Colum Kill

Colum Kill— Another name for St. Columba, an Irish priest who in the sixth century had been ordered to convert the Picts in Ireland. St. Columba successfully converted pagans throughout both Ireland and Scotland before he founded a monastery on Iona island off the coast of Scotland. His name was invoked in an Irish GUISING custom in the seventeenth century, when Irish peasants went begging house-to-house asking for money to buy luxuries for a feast and demanding in the name of Colum (or Columb) Kill, or St. Columba, that fatted calves and black sheep be prepared for the feasting.

Although St. Columba’s feast day is now officially given as June 9, there is some confusion as to the date in the past; not only was there another St. Columba (the patroness of two parishes in Cornwall, England, where she was put to death by heathens) whose feast day was November 13, but the feast day has also been given as October 24. The proximity of these dates may account for finding St. Columba’s name connected to the Halloween ritual; there’s also the possibility that the large Halloween celebrations in Derry, Ireland, may be connected to that city’s veneration of St. Columba (several Derry parks are named after Columba).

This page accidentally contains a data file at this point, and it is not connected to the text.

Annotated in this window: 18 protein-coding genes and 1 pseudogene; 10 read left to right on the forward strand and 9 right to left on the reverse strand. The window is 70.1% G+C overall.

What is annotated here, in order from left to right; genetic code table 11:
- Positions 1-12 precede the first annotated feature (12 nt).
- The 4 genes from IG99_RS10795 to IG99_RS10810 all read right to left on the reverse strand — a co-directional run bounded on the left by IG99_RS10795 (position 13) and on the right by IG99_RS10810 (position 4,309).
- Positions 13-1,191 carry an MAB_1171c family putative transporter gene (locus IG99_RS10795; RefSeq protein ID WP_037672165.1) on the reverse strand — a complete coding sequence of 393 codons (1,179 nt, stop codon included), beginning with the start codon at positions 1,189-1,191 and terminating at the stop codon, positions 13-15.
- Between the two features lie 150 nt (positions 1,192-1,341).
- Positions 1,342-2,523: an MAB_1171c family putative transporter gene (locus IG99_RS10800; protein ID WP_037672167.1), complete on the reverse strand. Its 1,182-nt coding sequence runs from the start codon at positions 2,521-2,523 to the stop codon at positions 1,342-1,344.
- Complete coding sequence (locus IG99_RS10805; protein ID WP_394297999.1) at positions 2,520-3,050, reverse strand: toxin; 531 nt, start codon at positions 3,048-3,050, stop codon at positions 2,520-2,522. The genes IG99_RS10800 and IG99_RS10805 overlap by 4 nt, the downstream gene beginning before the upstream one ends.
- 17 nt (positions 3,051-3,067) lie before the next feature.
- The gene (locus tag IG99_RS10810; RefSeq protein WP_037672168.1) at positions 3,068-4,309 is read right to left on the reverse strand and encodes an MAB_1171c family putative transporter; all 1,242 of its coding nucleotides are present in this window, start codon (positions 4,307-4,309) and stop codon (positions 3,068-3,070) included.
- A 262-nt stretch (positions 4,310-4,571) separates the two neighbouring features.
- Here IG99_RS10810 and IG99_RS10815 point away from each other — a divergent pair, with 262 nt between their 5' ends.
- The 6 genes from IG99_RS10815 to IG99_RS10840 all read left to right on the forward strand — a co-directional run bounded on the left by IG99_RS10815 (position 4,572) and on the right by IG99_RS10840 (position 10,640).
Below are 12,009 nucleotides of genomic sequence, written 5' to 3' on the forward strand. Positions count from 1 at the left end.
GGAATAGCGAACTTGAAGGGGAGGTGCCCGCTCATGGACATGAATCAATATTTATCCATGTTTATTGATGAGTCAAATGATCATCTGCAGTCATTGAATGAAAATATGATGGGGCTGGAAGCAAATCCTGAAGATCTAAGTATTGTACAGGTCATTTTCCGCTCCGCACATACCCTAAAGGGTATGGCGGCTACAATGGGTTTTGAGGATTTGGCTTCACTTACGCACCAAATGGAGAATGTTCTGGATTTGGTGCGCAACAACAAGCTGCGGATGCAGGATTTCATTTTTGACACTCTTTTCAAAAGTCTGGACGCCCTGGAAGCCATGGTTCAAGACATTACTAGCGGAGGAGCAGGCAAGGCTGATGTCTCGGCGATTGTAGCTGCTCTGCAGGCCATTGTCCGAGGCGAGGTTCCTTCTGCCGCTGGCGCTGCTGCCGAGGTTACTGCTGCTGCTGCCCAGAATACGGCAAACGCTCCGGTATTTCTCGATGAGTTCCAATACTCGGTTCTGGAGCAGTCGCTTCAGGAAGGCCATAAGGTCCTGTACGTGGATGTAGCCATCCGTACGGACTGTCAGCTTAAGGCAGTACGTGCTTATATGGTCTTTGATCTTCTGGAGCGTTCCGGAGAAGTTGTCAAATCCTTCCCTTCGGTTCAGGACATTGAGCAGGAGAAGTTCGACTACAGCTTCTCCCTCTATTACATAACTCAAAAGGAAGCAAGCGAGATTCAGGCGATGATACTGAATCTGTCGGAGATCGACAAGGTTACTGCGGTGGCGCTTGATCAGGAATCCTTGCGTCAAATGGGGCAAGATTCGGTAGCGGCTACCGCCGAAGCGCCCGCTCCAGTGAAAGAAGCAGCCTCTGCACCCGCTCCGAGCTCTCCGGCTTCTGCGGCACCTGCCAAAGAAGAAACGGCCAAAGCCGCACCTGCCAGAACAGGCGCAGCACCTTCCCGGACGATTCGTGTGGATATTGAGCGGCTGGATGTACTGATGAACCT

In Statistical Account of Iona, St. Columba is also said to have been the first on record to possess the gift of SECOND SIGHT (he supposedly predicted the victory of Aidan over the Picts and Saxons).

In his paper “Trick or Treat: Pre-texts and Contexts,” Tad Tuleja suggests that Halloween begging in the name of St. Columba may be one of the three traditions which led to the American TRICK OR TREAT (the other two are SOULING and GUY FAWKES DAY begging).


The Halloween Encyclopedia Second Edition written by Lisa Morton © 2011 Lisa Morton. All rights reserved